We review a final order dismissing a complaint with prejudice under the de novo standard of review. In doing so, we assume all of the allegations in the complaint are true. We construe all reasonable inferences from the allegations in favor of Semerena. See United Auto. Ins. Co. v. Law Offices of Michael I. Libman, 46 So.3d 1101, 1103-04 (Fla. 3d DCA 2010); Extraordinary Title Servs., LLC v. Fla. Power & Light Co., 1 So.3d 400, 402 (Fla. 3d DCA 2009) (quoting Susan Fixel, Inc. v. Rosenthal & Rosenthal Inc., 842 So.2d 204, 206 (Fla. 3d DCA 2003)). After a thorough review of the record, we find no merit in any of Semerena's claims against MDC.

         Semerena argues that MDC was negligent and breached its duty to provide him and others similarly situated with an appropriate retirement health insurance package. MDC, however, has no statutory or common law duty to ensure that Semerena was enrolled in "suitable" healthcare insurance. MDC negotiates with Aetna and other insurers to allow MDC to offer various group-rate insurance options to its retirees, should those retirees so choose. MDC does not manage the policies or take into account its retirees' individual financial needs - it is up to the individual retiree to assess his or her own financial and health care needs, read the policy information provided by the insurer, and make an informed choice from among the insurances offered.[6] "Florida law has long held that a party to a contract is 'conclusively presumed to know and understand the contents, terms, and conditions of the contract.'" Rocky Creek Ret. Props., Inc. v. Estate of Fox, 19 So.3d 1105, 1108-09 (Fla. 2d DCA 2009) (quoting Stonebraker v. Reliance Life Ins. Co. of Pittsburgh, 166 So. 583, 584 (Fla. 1936)). MDC had no duty to Semerena to ensure that he was enrolled in the most financially appropriate insurance contract for him. As there was no duty, it follows there is no cause of action against MDC for negligence.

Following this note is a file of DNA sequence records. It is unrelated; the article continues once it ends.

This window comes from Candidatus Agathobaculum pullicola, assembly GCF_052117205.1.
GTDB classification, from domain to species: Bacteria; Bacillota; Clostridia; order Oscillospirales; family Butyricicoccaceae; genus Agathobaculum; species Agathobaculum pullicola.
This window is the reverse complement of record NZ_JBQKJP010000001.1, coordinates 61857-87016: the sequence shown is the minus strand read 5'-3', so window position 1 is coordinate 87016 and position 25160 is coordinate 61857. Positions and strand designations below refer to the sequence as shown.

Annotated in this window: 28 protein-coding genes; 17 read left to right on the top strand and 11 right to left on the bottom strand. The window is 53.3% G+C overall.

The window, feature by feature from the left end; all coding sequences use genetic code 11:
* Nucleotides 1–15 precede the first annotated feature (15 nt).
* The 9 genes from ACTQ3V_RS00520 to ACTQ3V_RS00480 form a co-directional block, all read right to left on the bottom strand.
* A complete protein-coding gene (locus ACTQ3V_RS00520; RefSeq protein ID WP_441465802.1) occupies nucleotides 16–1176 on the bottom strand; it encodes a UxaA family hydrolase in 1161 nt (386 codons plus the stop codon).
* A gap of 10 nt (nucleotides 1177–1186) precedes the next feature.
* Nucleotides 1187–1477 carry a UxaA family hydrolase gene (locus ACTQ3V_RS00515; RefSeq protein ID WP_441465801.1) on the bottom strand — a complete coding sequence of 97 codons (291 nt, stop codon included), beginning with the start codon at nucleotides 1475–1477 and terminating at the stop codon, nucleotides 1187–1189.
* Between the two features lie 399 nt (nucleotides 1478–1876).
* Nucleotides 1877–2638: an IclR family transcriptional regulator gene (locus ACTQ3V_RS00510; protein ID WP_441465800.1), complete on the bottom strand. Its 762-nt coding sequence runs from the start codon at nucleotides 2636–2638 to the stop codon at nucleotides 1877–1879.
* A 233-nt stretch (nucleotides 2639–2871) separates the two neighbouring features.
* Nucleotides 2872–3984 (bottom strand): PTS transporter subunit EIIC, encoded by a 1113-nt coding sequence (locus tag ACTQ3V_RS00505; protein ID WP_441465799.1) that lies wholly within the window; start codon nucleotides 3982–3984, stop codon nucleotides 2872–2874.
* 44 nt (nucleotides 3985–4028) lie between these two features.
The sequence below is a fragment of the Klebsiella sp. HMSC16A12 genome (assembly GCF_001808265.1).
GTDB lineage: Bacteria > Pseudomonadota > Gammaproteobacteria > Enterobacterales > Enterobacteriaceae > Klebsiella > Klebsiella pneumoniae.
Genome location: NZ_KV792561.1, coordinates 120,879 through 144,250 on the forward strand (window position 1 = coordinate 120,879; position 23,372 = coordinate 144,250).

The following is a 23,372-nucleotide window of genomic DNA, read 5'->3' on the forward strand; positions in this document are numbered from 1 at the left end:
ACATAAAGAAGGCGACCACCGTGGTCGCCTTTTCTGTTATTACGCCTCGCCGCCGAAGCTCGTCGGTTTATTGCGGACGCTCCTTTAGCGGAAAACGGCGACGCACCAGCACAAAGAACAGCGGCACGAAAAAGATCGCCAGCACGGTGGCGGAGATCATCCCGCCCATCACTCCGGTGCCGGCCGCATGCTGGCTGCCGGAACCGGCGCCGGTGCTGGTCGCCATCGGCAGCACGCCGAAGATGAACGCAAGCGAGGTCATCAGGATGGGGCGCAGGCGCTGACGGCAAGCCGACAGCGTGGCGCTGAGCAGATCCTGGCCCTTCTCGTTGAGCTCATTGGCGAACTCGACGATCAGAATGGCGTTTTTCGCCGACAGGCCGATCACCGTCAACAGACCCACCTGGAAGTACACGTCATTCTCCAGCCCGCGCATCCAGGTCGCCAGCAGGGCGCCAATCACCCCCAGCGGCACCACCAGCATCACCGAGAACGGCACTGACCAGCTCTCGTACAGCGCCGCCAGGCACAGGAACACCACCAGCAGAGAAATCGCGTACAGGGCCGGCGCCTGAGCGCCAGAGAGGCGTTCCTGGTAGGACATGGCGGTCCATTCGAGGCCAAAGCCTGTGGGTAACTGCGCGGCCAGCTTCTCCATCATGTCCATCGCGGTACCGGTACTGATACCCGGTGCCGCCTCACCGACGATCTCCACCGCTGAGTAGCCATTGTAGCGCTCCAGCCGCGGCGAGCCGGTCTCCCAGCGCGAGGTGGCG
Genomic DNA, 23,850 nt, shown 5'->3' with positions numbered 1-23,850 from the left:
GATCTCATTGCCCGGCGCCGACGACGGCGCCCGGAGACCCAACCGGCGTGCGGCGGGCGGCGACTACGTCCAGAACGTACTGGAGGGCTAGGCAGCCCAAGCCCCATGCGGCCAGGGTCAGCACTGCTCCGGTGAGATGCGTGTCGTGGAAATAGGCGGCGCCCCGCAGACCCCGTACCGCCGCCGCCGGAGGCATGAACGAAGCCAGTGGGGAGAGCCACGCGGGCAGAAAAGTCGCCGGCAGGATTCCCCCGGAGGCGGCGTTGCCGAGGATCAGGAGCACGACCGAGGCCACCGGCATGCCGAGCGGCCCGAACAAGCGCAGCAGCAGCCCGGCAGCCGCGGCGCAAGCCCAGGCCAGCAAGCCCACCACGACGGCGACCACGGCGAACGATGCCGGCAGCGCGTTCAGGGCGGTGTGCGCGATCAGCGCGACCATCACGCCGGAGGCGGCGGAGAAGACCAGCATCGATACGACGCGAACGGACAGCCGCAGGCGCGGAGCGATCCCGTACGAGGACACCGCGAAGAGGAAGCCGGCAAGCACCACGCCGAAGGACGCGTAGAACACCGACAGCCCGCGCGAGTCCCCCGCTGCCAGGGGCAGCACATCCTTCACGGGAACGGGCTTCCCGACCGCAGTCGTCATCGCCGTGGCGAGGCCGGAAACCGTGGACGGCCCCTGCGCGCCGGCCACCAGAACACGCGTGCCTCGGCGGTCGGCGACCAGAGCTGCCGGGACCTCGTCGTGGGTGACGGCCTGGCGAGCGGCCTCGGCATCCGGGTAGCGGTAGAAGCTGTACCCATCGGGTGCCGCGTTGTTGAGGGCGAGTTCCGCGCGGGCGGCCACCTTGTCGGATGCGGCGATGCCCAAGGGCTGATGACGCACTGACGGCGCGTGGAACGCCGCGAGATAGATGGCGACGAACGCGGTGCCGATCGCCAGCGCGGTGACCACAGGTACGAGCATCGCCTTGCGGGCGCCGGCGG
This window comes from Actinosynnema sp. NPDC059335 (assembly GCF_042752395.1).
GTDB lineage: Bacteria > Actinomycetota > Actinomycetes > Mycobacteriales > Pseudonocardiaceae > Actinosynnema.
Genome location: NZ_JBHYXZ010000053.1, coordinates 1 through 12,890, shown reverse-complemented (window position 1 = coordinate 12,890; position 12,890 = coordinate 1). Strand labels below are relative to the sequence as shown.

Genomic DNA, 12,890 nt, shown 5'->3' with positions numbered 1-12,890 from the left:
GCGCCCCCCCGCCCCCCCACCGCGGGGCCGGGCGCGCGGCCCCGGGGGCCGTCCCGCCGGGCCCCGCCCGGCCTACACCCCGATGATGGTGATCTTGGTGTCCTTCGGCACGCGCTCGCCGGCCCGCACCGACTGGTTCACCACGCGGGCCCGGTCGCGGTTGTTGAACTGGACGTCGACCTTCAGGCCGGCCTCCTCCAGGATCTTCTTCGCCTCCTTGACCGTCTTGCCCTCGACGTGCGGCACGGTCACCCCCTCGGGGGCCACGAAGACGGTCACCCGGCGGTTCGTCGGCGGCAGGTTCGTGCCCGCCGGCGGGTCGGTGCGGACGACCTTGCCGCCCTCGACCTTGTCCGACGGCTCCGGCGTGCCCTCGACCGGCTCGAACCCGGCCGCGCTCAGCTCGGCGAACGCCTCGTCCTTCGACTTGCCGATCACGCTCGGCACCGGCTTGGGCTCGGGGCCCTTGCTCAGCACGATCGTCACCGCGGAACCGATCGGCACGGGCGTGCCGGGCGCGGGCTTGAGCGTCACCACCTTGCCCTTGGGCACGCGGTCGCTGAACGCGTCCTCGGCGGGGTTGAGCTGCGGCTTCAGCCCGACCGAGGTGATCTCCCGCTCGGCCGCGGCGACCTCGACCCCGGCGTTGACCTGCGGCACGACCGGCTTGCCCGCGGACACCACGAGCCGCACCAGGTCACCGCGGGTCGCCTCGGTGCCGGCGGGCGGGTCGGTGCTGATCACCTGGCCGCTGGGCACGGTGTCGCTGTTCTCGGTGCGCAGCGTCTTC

The causes of action for unjust enrichment and unconscionability similarly fail. MDC is not an agent for any of the health insurers that provide insurance for MDC's retirees. The contract between MDC and Aetna specifically states that neither entity is an agent of the other. MDC does not collect any premiums or reap any financial benefit from the insurers its retirees choose to do business with, and MDC does not manage any of the insurance policies its retirees choose. The premiums are set by the insurance companies, the insurance premiums are deducted from the policyholders' pension benefits by the FRS, and the policyholders are notified annually of the costs and benefits under the policies they have chosen. MDC did not deceive Semerena, did not lure him into a bad bargain, and this record reveals no substantive or procedural unconscionability on MDC's part.

         Semerena admits he was on annual notice of any changes in benefits or premiums, but argues that the policy was too lengthy and the language too complicated for him to understand. As the Fifth District Court of Appeal stated in Merrill, Lynch, Pierce, Fenner & Smith, Inc. v. Benton, 467 So.2d 311, 313 (Fla. 5th DCA 1985):

The rule that one who signs a contract is presumed to know its contents has been applied even to contracts of illiterate persons on the ground that if such persons are unable to read, they are negligent if they fail to have the contract read to them. If a person cannot read the instrument, it is as much his duty to procure some reliable person to read and explain it to him, ...